For every problem in the world of work, it’s usually possible to dream up a policy solution. Zero-hour contracts create insecurity? Let’s ban them. People are burnt out? Let’s create a “right to disconnect”. The British public should expect lots of proposals like these in the run-up to the next election, given the main political parties don’t want to promise anything that involves hefty public spending. But every time I hear ideas like these I want to interject: can we start by just enforcing the laws we’ve already got?
A study of UK labour market enforcement by the Resolution Foundation think-tank reveals the scale of the problem: almost a third of workers paid at or around the wage floor were underpaid the minimum wage last year; 900,000 workers say they don’t get holiday pay, even though it’s a right from day one; 1.8mn say they don’t get a payslip; and about 600,000 haven’t been enrolled in a pension scheme by their employer when they should have been. Meanwhile, the employment tribunal system is plagued with delays and backlogs. With admirable honesty, the government’s director of labour market enforcement said recently that workers rarely approached her office directly as “they probably haven’t the foggiest who we are”.
What’s going wrong? Unlike in other countries such as Ireland, the Netherlands, Norway and Australia, which have one prominent organisation to enforce most employment rights, in the UK the role is spread across six different bodies managed by six different government departments. This means workers don’t know where to go when they have a problem, and the various regulators don’t share information as well as they could. They are also under-resourced: the UK has just 0.29 labour market inspectors per 10,000 workers, less than a third of the International Labour Organization’s minimum standard benchmark of one per 10,000 workers. On this measure, it ranks 27th out of 33 comparable OECD countries.
The approach the regulators tend to take has also been shaped by successive UK governments’ desire not to hurt employers or economic growth with excessive “red tape”. The foreword to the 2014 UK Regulators’ Code states that regulators are expected to “design their service and enforcement policies in a manner that best suits the needs of businesses and other regulated entities”.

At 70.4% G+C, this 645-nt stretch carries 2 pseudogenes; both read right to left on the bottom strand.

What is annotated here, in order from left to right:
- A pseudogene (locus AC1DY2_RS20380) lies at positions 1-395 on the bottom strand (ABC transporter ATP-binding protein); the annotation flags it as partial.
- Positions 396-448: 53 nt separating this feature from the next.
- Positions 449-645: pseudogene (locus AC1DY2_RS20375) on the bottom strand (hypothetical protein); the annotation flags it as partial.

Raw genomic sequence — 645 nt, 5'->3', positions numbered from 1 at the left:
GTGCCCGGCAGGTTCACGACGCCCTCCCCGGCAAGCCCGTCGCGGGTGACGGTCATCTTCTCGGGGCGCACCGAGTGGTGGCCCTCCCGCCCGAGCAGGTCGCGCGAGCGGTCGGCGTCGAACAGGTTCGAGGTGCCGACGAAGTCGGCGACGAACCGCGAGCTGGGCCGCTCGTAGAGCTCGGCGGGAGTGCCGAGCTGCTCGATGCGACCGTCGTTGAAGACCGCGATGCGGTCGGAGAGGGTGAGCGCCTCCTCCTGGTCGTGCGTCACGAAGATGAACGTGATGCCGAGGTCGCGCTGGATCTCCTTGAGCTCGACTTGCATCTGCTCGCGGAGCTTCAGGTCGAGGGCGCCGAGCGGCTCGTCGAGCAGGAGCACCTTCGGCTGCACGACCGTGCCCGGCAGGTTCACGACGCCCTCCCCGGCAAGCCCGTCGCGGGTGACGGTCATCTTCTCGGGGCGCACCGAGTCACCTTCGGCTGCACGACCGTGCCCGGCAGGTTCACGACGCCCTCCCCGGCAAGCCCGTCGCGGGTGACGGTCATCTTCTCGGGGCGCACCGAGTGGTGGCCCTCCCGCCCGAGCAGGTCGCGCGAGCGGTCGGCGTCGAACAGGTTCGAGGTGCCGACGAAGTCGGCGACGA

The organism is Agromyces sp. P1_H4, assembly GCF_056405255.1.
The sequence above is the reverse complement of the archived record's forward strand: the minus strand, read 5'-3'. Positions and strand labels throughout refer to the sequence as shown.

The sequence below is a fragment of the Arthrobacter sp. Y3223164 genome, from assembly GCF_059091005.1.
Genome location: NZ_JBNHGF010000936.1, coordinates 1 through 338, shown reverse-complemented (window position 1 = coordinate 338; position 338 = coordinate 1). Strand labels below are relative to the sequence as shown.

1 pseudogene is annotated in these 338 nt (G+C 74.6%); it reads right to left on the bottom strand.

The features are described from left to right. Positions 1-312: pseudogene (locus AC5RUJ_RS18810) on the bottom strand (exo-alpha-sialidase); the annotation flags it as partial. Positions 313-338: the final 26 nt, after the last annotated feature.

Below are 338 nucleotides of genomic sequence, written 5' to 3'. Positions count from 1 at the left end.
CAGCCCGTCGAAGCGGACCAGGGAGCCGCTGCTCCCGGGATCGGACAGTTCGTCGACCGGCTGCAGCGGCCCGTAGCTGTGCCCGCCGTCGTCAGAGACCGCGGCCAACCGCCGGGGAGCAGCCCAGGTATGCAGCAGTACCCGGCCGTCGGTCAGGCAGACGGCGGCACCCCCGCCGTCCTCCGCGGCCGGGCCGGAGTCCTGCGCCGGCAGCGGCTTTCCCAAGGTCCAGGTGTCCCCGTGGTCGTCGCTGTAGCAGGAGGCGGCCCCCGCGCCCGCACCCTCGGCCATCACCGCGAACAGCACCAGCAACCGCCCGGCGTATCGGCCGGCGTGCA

There is something to be said for this. Most employers want to follow the rules and regulators can help them to do that. As a health and safety inspector explained to me once: “Most of the time I’m problem solving, I’ll stand with a director going, ‘I’m not happy with it, how are we going to fix it, how about if you do this?’”
But it isn’t anti-business to acknowledge that some employers do break the law deliberately. In fact, decent businesses are desperate for the government to crack down on their unscrupulous competitors. Neil Carberry, chief executive of the Recruitment & Employment Confederation, a trade body for employment agencies, says his members suffer margin compression and lost business because of an underbelly of rule-breaking competitors.
“What happens is these businesses set the reference rates for things, and they drive market pricing,” he told me. “We see this in clients who ask for charge rates for temporary workers that are patently not deliverable if the person delivering them is fully compliant.” The lack of regulation of umbrella companies, a type of employment intermediary, is a particular problem.
This isn’t just a concern for big businesses. The Federation of Small Businesses has also said the current system “needs reform” to “support workers and ensure a level playing field for employers”.
Nor is it obvious that a softly-softly approach to enforcing the rules is good for economic growth. Two big policy interventions in the past decade were explicitly portrayed by the government as an attempt to force employers of low-paid workers to invest in technology and boost the country’s woeful productivity: sharply increasing the minimum wage, and putting a stop to low-paid migration after Brexit. Boris Johnson, prime minister at the time, argued the latter would force employers away from their “broken model” of low wages, low growth, inadequate skills and low productivity.
But there is no point in trying to put the economy in a pressure cooker if you’ve left a lot of holes in the bottom through which all the steam can escape. Have all the hand car washes been replaced by gleamingly efficient machines since Brexit? There is only one machine near where I live. Whenever I try to use it, there’s a sign saying it has broken down.